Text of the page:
I have cried enough for the maritime industry — Usor

Dr. Kingsley Usor is a former Managing Director, Nigerian Shippers’ Council (NSC). In this interview,  the veteran maritime administrator expresses displeasure with the state of the maritime industry 60 years after independence.

Where were you at Independence in 1960?

I was in secondary school.

What is your assessment of Nigeria’s maritime sector 60 years after independence?  

My assessment is that we are not making a positive stride. Many of the things that we gained from developed economies; we are gradually losing them because of lack of knowledge. Many of the things we signed some 30 years ago, when you look at them, have been reversed indirectly because those implementing them didn’t understand and they think because it is transportation anybody can do it. No. It is a specialist area and if they go with the rule of thumb way of doing things, then we will continue to lose all the benefits and that will affect the economy.

If anybody says I am talking nonsense, let them go and look at the balance sheet and they will see that when they compare it with the previous years and work it out in real terms we are not making the desired progress because of the policies we are following. For example, look at the port situation, the shipping companies are charging us demurrage on containers because somebody somewhere went and approved some years ago papers that were rejected by shippers.

There are so many things that should not be the way they are and you ask yourself – what is the discipline of those who are taking these decisions, because we need knowledge to be able to take certain decisions or advise the minister right. The transport ministry is a technical ministry; you don’t bring people who study outside transportation and put them there that they will learn. By the time they are learning they are making mistakes.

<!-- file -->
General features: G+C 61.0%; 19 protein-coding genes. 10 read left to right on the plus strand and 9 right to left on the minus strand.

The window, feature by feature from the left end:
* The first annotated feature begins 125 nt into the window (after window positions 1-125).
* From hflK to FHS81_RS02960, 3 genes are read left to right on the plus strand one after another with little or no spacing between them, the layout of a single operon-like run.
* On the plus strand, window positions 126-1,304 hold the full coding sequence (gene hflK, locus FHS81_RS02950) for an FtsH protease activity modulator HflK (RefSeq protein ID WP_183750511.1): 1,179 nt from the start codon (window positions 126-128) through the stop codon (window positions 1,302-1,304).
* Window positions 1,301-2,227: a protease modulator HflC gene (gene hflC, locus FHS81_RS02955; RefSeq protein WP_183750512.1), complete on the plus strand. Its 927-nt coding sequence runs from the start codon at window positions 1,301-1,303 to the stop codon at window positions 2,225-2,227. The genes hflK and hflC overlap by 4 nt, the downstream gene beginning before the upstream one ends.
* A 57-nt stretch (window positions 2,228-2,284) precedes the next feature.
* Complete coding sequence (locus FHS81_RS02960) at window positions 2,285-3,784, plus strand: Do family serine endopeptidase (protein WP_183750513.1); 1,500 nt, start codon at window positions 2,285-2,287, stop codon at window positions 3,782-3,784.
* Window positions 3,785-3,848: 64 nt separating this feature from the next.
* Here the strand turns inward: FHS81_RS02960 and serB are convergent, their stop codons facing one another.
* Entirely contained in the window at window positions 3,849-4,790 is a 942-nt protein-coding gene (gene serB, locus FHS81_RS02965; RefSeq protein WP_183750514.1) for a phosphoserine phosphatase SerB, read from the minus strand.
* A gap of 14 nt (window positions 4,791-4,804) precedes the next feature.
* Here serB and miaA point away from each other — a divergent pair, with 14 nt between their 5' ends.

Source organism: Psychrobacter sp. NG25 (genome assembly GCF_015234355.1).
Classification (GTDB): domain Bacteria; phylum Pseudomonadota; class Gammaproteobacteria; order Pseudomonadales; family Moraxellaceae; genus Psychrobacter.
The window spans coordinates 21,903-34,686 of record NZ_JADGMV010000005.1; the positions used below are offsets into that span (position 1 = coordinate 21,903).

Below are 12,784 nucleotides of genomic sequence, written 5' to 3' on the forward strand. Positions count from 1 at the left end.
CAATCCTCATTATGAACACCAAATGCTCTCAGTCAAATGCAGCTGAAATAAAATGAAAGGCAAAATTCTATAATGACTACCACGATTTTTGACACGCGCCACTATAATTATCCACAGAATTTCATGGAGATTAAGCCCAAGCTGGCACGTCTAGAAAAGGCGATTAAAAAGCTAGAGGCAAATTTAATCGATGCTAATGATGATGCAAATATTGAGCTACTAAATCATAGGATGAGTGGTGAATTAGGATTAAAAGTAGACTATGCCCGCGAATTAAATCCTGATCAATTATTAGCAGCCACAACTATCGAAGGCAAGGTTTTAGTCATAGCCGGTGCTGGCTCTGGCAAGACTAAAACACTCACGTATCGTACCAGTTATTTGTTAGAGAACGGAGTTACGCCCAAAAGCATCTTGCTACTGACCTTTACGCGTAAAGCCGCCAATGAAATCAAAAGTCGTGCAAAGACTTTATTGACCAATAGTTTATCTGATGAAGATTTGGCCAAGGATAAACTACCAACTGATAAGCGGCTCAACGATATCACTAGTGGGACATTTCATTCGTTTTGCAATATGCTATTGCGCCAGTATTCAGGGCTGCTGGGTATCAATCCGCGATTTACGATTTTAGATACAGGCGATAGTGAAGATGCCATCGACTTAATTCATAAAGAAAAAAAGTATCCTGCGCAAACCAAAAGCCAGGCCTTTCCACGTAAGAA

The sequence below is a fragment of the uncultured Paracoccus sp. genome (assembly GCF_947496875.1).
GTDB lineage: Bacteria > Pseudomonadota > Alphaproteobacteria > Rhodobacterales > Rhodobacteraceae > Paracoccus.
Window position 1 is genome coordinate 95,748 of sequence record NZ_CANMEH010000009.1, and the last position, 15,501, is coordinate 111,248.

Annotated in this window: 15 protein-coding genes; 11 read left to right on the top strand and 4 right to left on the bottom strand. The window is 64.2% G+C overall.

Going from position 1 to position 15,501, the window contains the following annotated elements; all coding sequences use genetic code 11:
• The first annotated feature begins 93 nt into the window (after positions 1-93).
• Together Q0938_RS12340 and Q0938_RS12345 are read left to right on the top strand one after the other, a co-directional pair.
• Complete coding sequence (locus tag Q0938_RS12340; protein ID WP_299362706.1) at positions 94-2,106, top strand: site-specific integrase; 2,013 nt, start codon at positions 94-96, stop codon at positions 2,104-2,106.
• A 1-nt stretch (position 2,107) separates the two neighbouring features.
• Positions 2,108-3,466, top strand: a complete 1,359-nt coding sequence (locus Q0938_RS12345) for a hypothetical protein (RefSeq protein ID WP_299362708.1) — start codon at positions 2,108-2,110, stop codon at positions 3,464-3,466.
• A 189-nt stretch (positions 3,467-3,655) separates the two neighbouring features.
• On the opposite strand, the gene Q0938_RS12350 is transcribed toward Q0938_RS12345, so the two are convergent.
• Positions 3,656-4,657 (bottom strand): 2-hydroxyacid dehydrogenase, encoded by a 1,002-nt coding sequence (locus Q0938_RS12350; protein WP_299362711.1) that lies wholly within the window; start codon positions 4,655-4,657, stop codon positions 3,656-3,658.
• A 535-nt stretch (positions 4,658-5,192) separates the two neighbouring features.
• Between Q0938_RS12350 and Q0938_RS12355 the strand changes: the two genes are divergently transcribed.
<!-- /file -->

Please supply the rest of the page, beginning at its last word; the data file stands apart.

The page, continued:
When I came into the organisation, the agency given to me, I was the only person qualified in my field and I knew that I cannot do the job alone, I had to get approval both from the board, ministry and the government to continue training of all staff. From messenger to the chief executive are compulsorily mandated to take one month training course in the appropriate field every year and that paid off.

The Nigerian Shippers’ Council has continued in the training of its personnel because I laid out certain things and they are still following them but the Council cannot work in isolation; they need the other areas in the logistics chain to have specialist manpower that can understand and speak the same language they are speaking.